In a previous post, we talked about who the subject of your sales questions should be. But most salespeople believe the questioning process is for them. When they ask questions, they become the center of the questioning process, not the prospect.
How many times have you entered into a diagnostic session where the central thoughts in your mind were something like:
- I have to ask some sales questions. Let’s get this thing over with.
- I have to ask questions to impress the prospect
- What do I have to ask to close this deal or move the sale forward
Most of the time, when we start asking sales questions, our attention is almost always focused on us and not on the prospect. In most cases, it’s probably the last conversation you had with your sales manager who told you ‘how much we really need this deal.’
Here’s a tip. If you write down the goals of your questioning session, you are more likely to achieve them. For example, if your goal is to discover information about their operating environment to install technical equipment, put that at the top of your notepad and make that the focus of your attention.
In all of my experiences with salespeople, those who write down the target outcomes of their sessions and take notes during the sessions outperform those salespeople who wing it.
Sales Training Exercise – Focus your Sales Questions by Removing Internal Distractions
So here’s your exercise. In addition to your notepad, get yourself a small spiral bound notebook to serve as a worry notebook.
When you’re preparing for your diagnostic session, write in your notepad the general items you want to focus on – your prospect, their company, their environment. These items will be the focus of your sales questions during your diagnostic session.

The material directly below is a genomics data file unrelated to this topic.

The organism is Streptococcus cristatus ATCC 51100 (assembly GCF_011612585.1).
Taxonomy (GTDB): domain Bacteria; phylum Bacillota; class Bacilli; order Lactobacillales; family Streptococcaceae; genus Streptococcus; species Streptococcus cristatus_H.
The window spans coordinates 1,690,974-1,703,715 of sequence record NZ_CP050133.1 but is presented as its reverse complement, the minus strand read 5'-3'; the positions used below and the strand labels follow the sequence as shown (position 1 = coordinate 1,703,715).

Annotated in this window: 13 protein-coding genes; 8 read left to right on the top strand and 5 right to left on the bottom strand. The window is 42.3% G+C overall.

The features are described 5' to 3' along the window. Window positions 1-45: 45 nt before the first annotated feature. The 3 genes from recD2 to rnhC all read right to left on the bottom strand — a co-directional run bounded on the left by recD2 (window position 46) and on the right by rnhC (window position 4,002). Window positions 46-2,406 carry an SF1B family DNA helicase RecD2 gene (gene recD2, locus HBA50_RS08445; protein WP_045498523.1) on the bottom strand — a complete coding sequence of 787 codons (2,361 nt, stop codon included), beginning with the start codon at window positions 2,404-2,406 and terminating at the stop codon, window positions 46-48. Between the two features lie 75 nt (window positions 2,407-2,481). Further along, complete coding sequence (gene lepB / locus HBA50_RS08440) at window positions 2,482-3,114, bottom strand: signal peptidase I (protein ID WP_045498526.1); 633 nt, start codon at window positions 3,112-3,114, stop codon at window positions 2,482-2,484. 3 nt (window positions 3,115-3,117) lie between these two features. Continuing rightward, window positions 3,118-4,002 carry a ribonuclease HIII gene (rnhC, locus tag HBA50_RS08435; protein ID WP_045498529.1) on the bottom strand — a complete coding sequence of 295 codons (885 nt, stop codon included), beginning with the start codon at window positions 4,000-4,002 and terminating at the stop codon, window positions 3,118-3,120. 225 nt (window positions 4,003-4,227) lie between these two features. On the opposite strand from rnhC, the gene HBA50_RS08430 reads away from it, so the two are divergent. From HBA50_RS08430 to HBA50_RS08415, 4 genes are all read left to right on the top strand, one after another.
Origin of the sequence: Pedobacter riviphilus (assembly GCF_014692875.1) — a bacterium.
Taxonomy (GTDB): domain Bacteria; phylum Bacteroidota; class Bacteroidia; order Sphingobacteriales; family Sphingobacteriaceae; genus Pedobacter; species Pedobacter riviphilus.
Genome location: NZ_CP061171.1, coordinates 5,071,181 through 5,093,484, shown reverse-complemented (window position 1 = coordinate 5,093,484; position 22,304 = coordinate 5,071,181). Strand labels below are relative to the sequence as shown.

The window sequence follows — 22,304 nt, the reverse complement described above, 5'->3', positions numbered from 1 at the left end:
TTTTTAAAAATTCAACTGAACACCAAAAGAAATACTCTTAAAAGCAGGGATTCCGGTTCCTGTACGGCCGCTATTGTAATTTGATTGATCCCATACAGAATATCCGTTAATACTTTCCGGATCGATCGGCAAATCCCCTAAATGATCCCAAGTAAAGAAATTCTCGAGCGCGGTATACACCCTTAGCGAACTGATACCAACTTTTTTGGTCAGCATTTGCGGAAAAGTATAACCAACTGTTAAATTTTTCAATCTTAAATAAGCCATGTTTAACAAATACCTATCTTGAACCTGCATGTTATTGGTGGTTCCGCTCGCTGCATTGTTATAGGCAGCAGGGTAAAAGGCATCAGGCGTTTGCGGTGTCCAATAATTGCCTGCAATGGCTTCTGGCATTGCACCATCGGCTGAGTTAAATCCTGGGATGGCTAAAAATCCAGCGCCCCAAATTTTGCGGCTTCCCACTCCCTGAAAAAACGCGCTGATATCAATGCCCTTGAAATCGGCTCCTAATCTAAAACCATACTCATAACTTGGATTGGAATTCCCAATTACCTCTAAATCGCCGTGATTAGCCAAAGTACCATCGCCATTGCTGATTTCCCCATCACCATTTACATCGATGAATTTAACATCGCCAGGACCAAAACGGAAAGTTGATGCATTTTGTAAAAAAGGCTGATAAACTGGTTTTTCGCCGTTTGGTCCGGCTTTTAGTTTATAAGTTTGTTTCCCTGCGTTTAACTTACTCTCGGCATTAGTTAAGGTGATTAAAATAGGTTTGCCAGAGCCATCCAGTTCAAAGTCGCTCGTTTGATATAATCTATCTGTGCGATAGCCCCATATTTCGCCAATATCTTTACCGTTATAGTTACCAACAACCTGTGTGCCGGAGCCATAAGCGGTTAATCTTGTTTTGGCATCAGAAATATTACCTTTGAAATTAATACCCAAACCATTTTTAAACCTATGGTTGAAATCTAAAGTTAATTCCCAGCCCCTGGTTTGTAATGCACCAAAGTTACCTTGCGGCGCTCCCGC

Now, before you step into the meeting with your prospect, ideally before you get out of the car, write down in your worry notebook the items that are grabbing your attention. Things like:
- The conversation with your sales manager telling you they need this deal.
- You session with your physician who said your blood pressure was too high.
- Your car payment
- Shots for the family pet
Anything of a personal nature that you think needs addressing goes into the worry notebook. Then, put that worry notebook in the glove box of your car and give yourself permission to forget about those issues for the next hour. Don’t worry. They will be there when you get back. But for the next hour during your diagnostic session with your prospect, they are in your worry notebook, leaving you free to focus on your prospect.
Remember, selling is an away game. It takes place in the mind of the prospect. That’s exactly where you need to be, in their mind, seeing the world as they see it. And you can’t do that if you are paying attention to your problems.
Want additional insights in creating effective sales questions?
Want to know if your knowledge of the sales process puts you in the field of play?
Take our online sales evaluation here and quickly assess how your knowledge and skills stack up in the industry.